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Evening star. [volume] (Washington, D.C.) 1854-1972, December 15, 1903, Image 12

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Piano Bargains for Xmas.
Knabe Square ? ? ? ? $SD
Hardman Square - ? - $75
Grovensteen Upright ? ? $125
Howard New Upright - $250
Lester New Upright ? ? $325
Estey Organ $50
And Many Others.
Terms From $5 Month Up.
Sanders & Stayman Co.,
1327 F St.
Open Evenings.
Mayer Bros., <& Co.
Millinr-ry Suits, Wraps, Women's
Furnishings and Tailoring.
GIFTS
Sensible,
Serviceable
E'YE assembled a
stock of Fur and
Velour Jackets
here that delights
every woman who sees it.
Jackets whose style graces
style ? whose quality is the
standard of quality ? whose
making shows expertness of a
high order?and withal the
prices are far below what jack
ets that in any way compare
with those are priced at any
other house in this section. We
won your favor by pricing
goods right?we retain it by
giving you the best of goods.
Handsome Nearseal Jackets?
perfectly cut and made?tight-fit
ting back, box front?bell sleeve
lining of the best Skinner satin.
In sizes In 22 and <t) -tj ^ F? f\
24. or lengths. Oo5 w
Specially priced ^
Another line of Near-seal Coats
of excellent quality?trimmed with
fine big mink collars and revers
and cuffs?and
lined with the
best Skinner sat
in. Special
Beautiful, Rich Persian Lamb
Jackets?cut with a lot of style
t*hem. *ra,sepechU $50.00
at
Real Squirrel Coats with collars,
cuffs, revers and belts of spe
cially selected; er
mine?lined appropri
ately. Special at
$175
Persian Lamb Coats with col
lars, cuffs and revers
of ermine, that are
far under value at
Velour Jackets with genuine
chinchilla collars
and revers. Spe
cial value at
;o.oo
"?9
937=939 F Street.
it
?Buy Hardware Gifts at a Hardware Store? gt
Ximias News.!
2-piece
jSCarvingSets
$ -
I
Fully guaranteed.
3*pc. Carving
Sets, in case,
$rnv5o.
Biggest Carver
value in Washing
toe.
Set of 6 Cel
luloid-handle
Table Knives,
$L75.
Razors,
(Guaranteed),
$1.
Too!
Chests,
1
Filled with the
best guaranteed
Tools. Empty
Clu?sts, $1 up, fill
ed to order.
Barney & Berry
Ice Skates,
Pocket=
knives,
25c. & 50s:.
up to $3.
Special Pearl ^ I]
handle Knives u
? each knife in
separate box.
Xmas Tree
Safety Razors,! Holders,
$3.50. 115c. to 65c.
John
PEY,
Hardware?1010 Pa. Ave.
del5-60d
J * ? ?
Our Repairing Has No Equals
Make ESegant Gifts.
Let Rich Furs be your gift
if you desire to bestow some
thing serviceable as well as
beautiful.
Make your selections here
and be assured Furs of style
and quality at the lowest
possible prices.
CT"Goods reserved for Xmii.
H. ZIRKIN, ^,'hSt
fc) Year* tn Fur Buatiieaa. 'Phone 2111)2 M.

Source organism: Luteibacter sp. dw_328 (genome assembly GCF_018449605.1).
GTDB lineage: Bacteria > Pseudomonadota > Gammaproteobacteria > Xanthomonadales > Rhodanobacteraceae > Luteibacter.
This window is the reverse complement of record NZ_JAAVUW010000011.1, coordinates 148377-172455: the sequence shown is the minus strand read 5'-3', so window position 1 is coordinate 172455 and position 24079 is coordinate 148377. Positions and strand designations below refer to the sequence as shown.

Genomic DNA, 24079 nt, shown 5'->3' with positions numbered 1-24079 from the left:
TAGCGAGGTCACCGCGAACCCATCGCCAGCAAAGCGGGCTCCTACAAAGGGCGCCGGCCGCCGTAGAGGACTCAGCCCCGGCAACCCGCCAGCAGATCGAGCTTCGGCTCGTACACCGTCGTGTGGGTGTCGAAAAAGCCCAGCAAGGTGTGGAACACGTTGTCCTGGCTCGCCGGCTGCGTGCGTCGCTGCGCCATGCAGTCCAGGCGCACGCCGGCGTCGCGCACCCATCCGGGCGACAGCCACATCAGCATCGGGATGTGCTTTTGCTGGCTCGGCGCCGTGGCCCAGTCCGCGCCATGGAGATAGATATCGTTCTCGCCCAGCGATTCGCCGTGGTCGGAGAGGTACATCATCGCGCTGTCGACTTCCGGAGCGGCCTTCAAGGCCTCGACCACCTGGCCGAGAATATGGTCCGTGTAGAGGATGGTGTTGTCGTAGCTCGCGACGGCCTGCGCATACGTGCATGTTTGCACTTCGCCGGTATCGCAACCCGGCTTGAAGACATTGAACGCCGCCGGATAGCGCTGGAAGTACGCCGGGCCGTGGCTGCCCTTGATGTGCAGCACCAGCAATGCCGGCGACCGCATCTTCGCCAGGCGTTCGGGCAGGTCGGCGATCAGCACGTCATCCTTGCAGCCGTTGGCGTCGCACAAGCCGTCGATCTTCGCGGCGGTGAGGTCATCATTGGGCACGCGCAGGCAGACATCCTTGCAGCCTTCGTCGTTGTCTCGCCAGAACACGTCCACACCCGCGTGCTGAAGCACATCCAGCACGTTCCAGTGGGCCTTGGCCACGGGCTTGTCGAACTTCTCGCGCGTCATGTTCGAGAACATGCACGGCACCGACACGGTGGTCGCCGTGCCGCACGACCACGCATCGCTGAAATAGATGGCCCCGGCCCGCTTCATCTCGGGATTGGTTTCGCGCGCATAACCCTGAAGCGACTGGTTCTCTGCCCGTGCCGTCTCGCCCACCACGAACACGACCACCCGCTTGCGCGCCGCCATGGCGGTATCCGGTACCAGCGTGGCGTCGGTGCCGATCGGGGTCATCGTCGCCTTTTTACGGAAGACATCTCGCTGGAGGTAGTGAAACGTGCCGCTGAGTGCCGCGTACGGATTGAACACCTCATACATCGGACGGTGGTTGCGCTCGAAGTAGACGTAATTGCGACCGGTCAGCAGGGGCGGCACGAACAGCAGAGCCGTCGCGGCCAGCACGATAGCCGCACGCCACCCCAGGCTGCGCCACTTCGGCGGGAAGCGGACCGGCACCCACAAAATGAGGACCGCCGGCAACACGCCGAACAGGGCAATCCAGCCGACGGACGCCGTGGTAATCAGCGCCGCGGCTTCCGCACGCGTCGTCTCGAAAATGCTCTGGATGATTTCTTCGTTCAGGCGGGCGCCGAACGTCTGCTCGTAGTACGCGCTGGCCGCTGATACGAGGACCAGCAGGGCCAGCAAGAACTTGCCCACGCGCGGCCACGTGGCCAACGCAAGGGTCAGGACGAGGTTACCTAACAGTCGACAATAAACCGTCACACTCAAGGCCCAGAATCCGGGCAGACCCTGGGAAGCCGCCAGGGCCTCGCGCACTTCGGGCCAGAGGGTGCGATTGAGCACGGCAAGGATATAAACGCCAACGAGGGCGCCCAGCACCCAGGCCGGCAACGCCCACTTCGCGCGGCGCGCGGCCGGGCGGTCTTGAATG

Late with B. H. SttuemeU A Son.
d4l5-t.Ul.a40
Jewish emigration to America from St.
Petersburg ia constantly increasing in pro
porUons. in conaaquence of the scarcity of
%ork.
?^Agents for Huvler's Candies.
5,00? Bottles
Perfomes,
25c. to
?representing the finest Amer
ican, English and French pro
ductions in handsome holi
day Boxes?25c. to $5.00 per
bottle.
"Celeste"
?the newest perfume; and the most
delicate and lasting.
"Celeste" Extract.75c. to $3.50
''Celeste'" Toilet Water?
Soc. bottle
Eastman's Violet Water..25c.
(Large bottles.)
All Bristle Hair Brushes?
$1 to $5
A beautiful line of Brushes of all
kinds; no split quill?all bristle?the
best.
Gifts for Mere.
Smokers' Sets $1.50 to $3.50
Military Hair Brushes.. .$2.00 to $5.00
(The very best.)
Shaving Brushes 75e. to $2.50
IdeiKiillL- Badger Hair.)
Shaving Sets $1.50 to $0.00
Ogram's
Brag Store,
Pa. Ave., Cor. Oth St.
de!4-80d
AWARD OF SCHOLARSHIPS.
American Students to Become Bene
ficiaries of Cecil Rhodes' Will.
Arrangements arp being made for the
award of Rhodes scholarships at Oxford to
American students. According to the pres
ent outlook, the work of going over the
necessary papers will begin at once, and
the first students will be chosen before
March, eo that every arrangement can be
rrade to enter Oxford next October. The
final committee of control has been named.
It consists of a representative of every
state in the Union. In all but ten of the
states the delegate authorized Is president
of the state university, but in others the
presidents of the largest institutions of
learning have been chosen.
From the ten states referred to the fol
lowing distirgulshed scholars have been se
lected: New York, Nicholas Murray But
ler, Columbia University, Connecticut, Ar
thur Twining Hadley, Yale University;
Massachusetts, Charles W. Eliot, Harvard
University; New Hampshire, William J.
Tucker, D.D., LL.D.', Dartmouth College;
New Jersey, Woodrow Wilson, Lt. D., L.L.
D , Princeton University; Rhode Island, W.
H. P. Faunce. A.M., D.D., Brown Univer
sity; Maryland, Ira Remsen, L.L. D., Johns
Hopkins University; Kentucky, D. B. Gray,
! Georgetown College, and Illinois, William
Ralney Harper, Ph. D., D.D., University of
Chicago.
It has been practically decided that can
didates for the scholarships must have at
least reached their sophomore years in
seme college or university of recognized
standing, and they shall not be more than
twenty-four years old. All candidates for
appointment must be unmarried. The
award of scholarships in each state will be
made by a committee which will be headed
by the president of the state university or
of the leading college or university In the
state.
Commissioner Macfarland today stated
that the trustees of the Rhodes will have
not as yet communicated their decision to
the District authorities as to whether or not
the District of Columbia is to be considered
as a state or territory and entitled lo schol
arships under the provisions of the will.